WBC is white blood counts. If you haven't read the following books, folks, there are two great books written on the subjects: Ben A Williams wrote a book about living with terminal cancer - he is a 16 + year survivor of Glioblastoma. It is an easy read. It is called Surviving Terminal Cancer. The other one is by David Servan Schreiber called Anticancer. He recently passed away, but lived for 20 years after his diagnosis. Ben A williams also updates the info in his book on Musella Virtual Trials every year.

      about 10 years ago
    • workit's Avatar

      I had sleep issues too so I spoke with a cancer researcher who specializes in circadian rhythms - which cancer can disrupt. He recommended:

      Cool room
      Dark room
      Cover glowing lights, particularly green or blue lights (alarm clocks, etc.)
      3mgs. Melatonin In the evening (our pineal gland produces less as we age)
      Consistent bedtime
      Avoid harsh lights (computer screens, etc.) before going to bed
      Less carbohydrates in the evening
      Exercise but not in the evening

      Contrary to many patients' belief, research has shown that exercise actually helps with the fatigue.

      Give these strategies a few weeks and see if they help. My sleep improved (faster to sleep and sleeping longer through the night, although I seem to be currently experiencing an 'anxiety' wake-up about 3-4 am more mornings than I'd like ... weird & frustrating).

      Good sleep to you, I understand the frustration!

      about 10 years ago
    • workit's Avatar

      I forgot to mention to check with your oncologist if you are still in active treatment before taking melatonin, it is an antioxidant and some antioxidants can interfere with chemo drugs.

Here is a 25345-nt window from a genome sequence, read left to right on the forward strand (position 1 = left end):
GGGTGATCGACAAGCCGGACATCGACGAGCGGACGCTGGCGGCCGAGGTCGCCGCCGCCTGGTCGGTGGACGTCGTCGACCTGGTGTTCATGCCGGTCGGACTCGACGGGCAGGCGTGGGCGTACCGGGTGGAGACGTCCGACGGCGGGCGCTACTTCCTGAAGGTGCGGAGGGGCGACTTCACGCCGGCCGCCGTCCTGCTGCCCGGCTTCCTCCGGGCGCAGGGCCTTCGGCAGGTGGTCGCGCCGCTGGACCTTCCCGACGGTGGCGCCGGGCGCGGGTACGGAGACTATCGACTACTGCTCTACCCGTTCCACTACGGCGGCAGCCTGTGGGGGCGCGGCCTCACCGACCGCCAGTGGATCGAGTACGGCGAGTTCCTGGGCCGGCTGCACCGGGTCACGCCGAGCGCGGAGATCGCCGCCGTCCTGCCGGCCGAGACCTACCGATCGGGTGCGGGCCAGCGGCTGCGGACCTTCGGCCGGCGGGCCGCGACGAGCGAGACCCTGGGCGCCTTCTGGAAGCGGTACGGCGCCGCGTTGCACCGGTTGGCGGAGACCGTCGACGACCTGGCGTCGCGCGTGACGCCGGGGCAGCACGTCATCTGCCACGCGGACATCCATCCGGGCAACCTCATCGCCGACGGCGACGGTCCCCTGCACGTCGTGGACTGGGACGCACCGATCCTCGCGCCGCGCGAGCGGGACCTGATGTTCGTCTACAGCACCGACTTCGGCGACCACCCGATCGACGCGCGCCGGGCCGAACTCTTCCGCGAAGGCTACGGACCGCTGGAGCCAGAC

Even though you do not have breast cancer there is a study going on called the MELODY trial which is investigating the effects of melatonin on depression, anxiety, and sleep disruption, among other things. If you google it read the discussion section towards the end, it is not too lengthy or too technical but mentions many of the common problems experienced by breast cancer patients (me as well with lymphoma) related to sleep and mental disposition.

      It is surprising to learn that this is the FIRST study of it's kind in breast cancer patients! As a previous poster mentioned, most oncs just look at us as with a 'this comes' with the treatment attitude but offer little remedy for it. Perhaps studies like MELODY will provide some evidence for oncs to start helping patients with the sleep disruptions that can come with cancer treatments.


      about 10 years ago
    • DaveWaz's Avatar


      I just wanted to let you know that your question helped inspire an article on the site about battling fatigue after chemotherapy. Perhaps you will enjoy reading it. Please comment below the article if you have any other suggestions for WhatNexters!


      Best of luck!

      over 8 years ago